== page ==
In Ventura County Harbor Dist. v. Board of Supervisors, 211 Cal. 271 [ 295 P. 6], where the legislature had attempted to create the Ventura County Harbor District by a special act (Stats.Summary of this case from Consolidated Printing Pub. Co. v. Allen
Docket No. S.F. 13755.
December 31, 1930.
PROCEEDING in Mandamus to compel Board of Supervisors of Ventura County to call special election under Ventura County Harbor District Act. Writ denied.
The facts are stated in the opinion of the court.
Heaney, Price Postel and Harold A. Parma for Petitioner.
Farrand Slosson and Ross C. Fisher, Amici Curiae, for Petitioner.
James C. Hollingsworth, District Attorney, and Don R. Holt, Deputy District Attorney, for Respondents.
J.M. Mannon, Jr., Edwin S. Pillsbury and McCutchen, Olney, Mannon Greene, Amici Curiae, for Respondents.
Walter J. Fourt, City Attorney, Blackstock Rogers, Merle J. Rogers, L.C. Drapeau and Sheridan, Orr, Drapeau Gardner, Amici Curiae, for City of San Buenaventura.
The petitioner, asserting itself to be a public corporation created by special act of the legislature (Stats. 1927, p. 1819), seeks to compel respondent Board of Supervisors of the County of Ventura, to call a special election in said district under said act to vote upon the proposition of incurring a bonded indebtedness of two million dollars, to be used in constructing and maintaining a land-locked harbor at a place called Hueneme in said county.
Issue is made by demurrer and answer to the petition, supported by a stipulation of facts. Respondent, in refusing to comply with the demand of petitioner, attacks the validity of said special act. Secondly, assuming the act to be valid, respondent alleges failure of petitioner to faithfully follow certain jurisdictional steps requisite for calling the said election. Numerous questions of both types are elaborately briefed and argued both by the respective parties and numerous amici curiae as well.  But we have been led to a conclusion upon one of the constitutional questions which disposes of the entire case; hence a consideration of the other matters urged becomes unnecessary.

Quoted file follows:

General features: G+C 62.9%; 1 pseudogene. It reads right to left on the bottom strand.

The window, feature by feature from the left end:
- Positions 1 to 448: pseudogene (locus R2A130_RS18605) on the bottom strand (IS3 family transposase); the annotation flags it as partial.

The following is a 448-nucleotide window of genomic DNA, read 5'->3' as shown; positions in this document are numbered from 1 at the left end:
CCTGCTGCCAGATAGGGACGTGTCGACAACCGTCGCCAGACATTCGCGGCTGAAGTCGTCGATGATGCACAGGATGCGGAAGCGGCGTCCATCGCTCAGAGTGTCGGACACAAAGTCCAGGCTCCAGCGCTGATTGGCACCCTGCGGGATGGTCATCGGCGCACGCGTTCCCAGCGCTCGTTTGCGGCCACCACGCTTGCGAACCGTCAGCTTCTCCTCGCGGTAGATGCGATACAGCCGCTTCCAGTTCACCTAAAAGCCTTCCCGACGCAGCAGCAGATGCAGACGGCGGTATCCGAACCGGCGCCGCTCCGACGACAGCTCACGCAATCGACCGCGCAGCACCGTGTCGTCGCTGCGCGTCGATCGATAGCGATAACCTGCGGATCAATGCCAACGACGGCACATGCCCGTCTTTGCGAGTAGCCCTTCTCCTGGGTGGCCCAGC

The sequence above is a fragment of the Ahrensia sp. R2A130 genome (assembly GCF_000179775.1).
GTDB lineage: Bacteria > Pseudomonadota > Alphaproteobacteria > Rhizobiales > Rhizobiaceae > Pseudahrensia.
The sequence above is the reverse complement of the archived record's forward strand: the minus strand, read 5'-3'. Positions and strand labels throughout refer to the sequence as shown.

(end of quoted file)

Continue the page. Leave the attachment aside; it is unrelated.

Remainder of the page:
The provisions of the Constitution involved are: Article I, section 11, which reads: "All laws of a general nature shall have a uniform operation"; and article IV, section 25, subdivision 33, which reads: "The Legislature shall not pass local or special laws in any of the following enumerated cases, that is to say: . . . Thirty-third — In all cases where a general law can be made applicable."
The facts necessary to a discussion of said question are: There are three statutes in existence relating to harbor development by the district assessment plan. Two are of general application; the third is the special act here under consideration. The first Harbor Act was passed in 1915 (Stats. 1915, p. 1459), amended in 1921 (Stats. 1921, p. 1314). This act applies to all counties wherein a harbor exists and provides for "the improvement, development or protection of any harbor, bay, inlet, or other arm of the sea, existing within any county of this state"; then follows a line of procedure for the organization of a harbor district, voting upon a bond issue, construction of the development works and management of same. It is not necessary to our inquiry to set forth these steps in detail, but it should be noted that this act is known as a county harbor improvement act and the bond issue is a lien upon the property of the whole county and the project was to be managed by the board of supervisors unless a state board of harbor commissioners was in existence authorized to manage and control same.